Every success story starts in the classroom
Allison Brown, winner of the Texas Association for Bilingual Education 2018 ESL Teacher of the Year Award, stands in her classroom at Westfield High School in Spring ISD. Such teachers help youngsters become good adults. Photo: Courtesy of Spring Independent School District

Every success story starts in the classroom

Kudos to Gov. Greg Abbott, Lt. Gov. Dan Patrick and House Speaker Dennis Bonnen for making teachers a top priority this legislative session.

This article was originally posted by the San Antonio Express-News by John Sharp.

I certainly hope it will encourage more young Texans to consider becoming teachers — and help keep more experienced teachers in the classroom — because Texas faces a teacher shortage.

Data from the Texas Education Agency shows Texas faces an increasingly tight supply of teachers. Since 2009, K-12 student enrollment is up by 14 percent, while the number of teachers has risen by less than 9 percent. Meanwhile, Texas has seen a 14 percent drop in the number of initial teacher certifications in the past decade.

We’re trying to turn those numbers around at The Texas A&M University System with We Teach Texas, a systemwide campaign to focus attention on our 11 education colleges across the state and encourage more Texans who care to become teachers.

The 11 education colleges in the Texas A&M University System graduate more fully certified teachers than any other public university system in Texas. We’re also No. 1 in producing certified teachers in mathematics, as well as bilingual and special education.

Simply put, we teach Texas. If you are interested in becoming a teacher, we are committed to your success.

At Texas A&M University-San Antonio, the College of Education and Human Development entered into a partnership with the San Antonio Independent School District and Communities in Schools, including financial support from the San Antonio Area Foundation, to assist Stewart Elementary School, which had been rated as “improvement required” for four years in a row.

In 2018, a group of students provided “near-peer” tutoring to 50 students at the school. As part of this effort, nine Texas A&M University-San Antonio students who are aspiring teachers completed 128 hours each of field residency on the elementary school campus. In addition, eight Texas A&M University-San Antonio who are clinical teachers completed a yearlong, paid-teacher residency, and five of them have been offered pre-employment contracts to work for the district after they graduate.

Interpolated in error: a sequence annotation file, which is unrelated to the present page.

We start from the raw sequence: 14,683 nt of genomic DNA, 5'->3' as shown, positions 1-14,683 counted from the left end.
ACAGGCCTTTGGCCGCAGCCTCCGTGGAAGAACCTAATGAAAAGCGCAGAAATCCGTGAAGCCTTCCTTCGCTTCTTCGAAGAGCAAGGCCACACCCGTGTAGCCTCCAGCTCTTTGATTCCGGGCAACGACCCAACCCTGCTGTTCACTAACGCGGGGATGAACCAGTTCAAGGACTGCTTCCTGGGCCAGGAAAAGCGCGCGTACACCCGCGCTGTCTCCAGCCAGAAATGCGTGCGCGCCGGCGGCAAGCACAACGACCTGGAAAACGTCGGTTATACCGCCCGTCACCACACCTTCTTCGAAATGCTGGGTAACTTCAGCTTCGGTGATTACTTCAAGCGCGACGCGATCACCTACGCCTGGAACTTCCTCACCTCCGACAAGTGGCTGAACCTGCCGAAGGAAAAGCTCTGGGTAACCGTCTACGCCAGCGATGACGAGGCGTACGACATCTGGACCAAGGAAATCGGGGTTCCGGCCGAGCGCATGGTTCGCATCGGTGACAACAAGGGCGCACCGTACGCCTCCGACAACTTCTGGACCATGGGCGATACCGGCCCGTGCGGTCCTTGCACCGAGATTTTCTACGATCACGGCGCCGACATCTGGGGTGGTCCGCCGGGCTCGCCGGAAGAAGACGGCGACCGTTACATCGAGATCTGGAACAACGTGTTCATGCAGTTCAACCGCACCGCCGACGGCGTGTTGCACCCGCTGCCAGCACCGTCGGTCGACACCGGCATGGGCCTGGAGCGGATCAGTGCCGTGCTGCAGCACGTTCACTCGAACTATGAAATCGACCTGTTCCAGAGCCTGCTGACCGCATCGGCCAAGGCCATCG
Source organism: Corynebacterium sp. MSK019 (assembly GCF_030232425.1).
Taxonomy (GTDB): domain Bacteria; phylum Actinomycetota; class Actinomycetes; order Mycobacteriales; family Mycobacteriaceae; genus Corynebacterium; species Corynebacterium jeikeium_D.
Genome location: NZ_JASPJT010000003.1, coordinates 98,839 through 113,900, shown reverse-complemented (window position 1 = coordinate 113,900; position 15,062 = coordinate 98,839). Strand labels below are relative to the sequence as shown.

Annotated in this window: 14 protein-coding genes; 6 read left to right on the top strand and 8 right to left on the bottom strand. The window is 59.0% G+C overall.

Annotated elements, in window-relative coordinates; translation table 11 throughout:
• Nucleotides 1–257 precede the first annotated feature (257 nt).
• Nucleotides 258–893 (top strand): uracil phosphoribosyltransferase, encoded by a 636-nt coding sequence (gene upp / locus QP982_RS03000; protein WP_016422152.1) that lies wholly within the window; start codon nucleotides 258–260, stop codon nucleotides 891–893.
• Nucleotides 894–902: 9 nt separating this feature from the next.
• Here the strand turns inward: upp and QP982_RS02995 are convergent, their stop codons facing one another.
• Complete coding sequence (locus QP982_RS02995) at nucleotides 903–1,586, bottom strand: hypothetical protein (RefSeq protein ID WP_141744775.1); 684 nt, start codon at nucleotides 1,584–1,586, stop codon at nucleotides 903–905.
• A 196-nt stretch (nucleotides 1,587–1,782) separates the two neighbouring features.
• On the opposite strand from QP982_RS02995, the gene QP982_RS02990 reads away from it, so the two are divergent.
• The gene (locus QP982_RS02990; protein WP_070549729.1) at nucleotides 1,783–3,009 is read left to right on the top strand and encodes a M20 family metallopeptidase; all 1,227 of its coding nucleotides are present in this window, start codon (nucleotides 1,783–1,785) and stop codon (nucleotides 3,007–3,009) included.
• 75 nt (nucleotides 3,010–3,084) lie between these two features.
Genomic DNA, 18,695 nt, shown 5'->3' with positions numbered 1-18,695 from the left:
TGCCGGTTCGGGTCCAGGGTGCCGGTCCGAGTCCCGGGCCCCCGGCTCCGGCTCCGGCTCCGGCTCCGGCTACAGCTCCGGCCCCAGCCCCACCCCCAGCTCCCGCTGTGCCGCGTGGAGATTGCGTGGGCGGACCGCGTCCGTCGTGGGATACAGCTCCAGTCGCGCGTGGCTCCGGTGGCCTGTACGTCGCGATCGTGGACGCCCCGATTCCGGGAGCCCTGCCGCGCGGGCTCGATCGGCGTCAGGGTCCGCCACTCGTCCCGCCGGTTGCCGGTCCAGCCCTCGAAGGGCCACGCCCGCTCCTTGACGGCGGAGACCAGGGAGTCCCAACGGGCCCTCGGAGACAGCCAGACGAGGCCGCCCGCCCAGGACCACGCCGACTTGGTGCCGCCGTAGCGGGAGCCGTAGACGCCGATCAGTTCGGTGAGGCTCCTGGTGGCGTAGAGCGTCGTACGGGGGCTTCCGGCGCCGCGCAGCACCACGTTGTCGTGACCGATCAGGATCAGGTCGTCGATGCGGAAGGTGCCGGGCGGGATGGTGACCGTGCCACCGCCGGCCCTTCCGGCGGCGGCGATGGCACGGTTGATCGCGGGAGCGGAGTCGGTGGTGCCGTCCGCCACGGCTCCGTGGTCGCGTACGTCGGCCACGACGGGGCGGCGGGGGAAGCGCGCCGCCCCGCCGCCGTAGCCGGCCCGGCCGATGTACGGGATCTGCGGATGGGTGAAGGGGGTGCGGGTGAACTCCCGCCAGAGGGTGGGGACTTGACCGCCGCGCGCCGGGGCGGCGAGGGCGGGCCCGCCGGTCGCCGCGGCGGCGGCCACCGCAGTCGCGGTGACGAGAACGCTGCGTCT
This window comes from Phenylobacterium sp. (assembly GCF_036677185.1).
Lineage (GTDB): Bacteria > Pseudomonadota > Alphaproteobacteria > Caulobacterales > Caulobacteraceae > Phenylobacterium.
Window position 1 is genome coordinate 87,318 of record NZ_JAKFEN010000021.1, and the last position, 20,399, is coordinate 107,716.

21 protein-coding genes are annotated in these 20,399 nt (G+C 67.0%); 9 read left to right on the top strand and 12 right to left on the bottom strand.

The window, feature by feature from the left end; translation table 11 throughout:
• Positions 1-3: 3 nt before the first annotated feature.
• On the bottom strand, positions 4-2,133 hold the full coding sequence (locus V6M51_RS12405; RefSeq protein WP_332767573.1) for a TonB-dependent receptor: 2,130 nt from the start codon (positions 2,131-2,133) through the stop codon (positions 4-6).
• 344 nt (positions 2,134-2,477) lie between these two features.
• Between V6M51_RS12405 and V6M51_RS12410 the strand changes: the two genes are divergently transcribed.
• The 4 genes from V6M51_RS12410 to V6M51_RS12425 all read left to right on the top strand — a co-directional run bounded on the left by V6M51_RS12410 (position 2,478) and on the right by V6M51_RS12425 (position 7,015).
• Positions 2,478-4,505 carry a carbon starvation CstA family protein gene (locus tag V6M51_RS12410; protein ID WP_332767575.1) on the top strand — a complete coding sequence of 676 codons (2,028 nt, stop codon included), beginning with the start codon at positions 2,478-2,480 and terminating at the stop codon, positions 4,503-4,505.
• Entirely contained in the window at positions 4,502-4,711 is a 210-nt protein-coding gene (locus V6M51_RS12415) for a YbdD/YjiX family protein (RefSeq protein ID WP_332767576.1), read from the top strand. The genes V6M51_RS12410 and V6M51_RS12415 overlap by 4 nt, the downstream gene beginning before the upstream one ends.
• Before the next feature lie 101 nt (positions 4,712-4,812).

After the first year of the program, students at the newly named Democracy Prep at Stewart Elementary School have outperformed their peers in academic progress. Those students have shown the greatest percentage growth on district assessments of academic readiness of any school.

The Texas A&M University System has been providing highly qualified teachers for Texas schools for more than 100 years by encouraging consideration of teaching careers, growing the highest quality teacher and leadership programs, and providing ongoing quality support to boost retention in the field.

The need for dedicated teachers in San Antonio and across South Texas is constantly growing.

Teachers are on the front lines of building our economy, and they are enablers of young people who want to see their dreams come true. We take our charge to prepare them for the classroom on day one seriously.

John Sharp is chancellor of the Texas A&M University System. The Texas A&M University System is one of the largest systems of higher education in the nation, with a budget of $4.7 billion. To learn more about becoming a teacher, visit www.WeTeachTexas.org.

Share This Post